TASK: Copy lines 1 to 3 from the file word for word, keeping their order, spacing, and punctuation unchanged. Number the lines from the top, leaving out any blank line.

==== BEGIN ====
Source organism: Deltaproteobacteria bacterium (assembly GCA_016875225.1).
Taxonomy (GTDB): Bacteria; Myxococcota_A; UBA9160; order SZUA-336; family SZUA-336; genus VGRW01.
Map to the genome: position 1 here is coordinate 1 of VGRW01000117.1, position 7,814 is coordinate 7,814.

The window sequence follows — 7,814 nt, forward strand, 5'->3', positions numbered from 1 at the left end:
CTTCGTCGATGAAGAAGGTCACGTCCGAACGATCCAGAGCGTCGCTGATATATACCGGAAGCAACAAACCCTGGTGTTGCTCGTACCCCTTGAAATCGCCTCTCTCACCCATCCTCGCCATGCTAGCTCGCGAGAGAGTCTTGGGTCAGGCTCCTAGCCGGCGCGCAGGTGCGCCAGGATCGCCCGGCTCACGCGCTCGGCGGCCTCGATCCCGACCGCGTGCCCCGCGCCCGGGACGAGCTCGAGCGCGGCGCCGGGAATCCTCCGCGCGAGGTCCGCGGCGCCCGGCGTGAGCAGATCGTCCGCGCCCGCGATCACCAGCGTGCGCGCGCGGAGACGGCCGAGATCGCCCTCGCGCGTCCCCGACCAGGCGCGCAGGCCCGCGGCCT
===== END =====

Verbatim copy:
Source organism: Deltaproteobacteria bacterium (assembly GCA_016875225.1).
Taxonomy (GTDB): Bacteria; Myxococcota_A; UBA9160; order SZUA-336; family SZUA-336; genus VGRW01.
Map to the genome: position 1 here is coordinate 1 of VGRW01000117.1, position 7,814 is coordinate 7,814.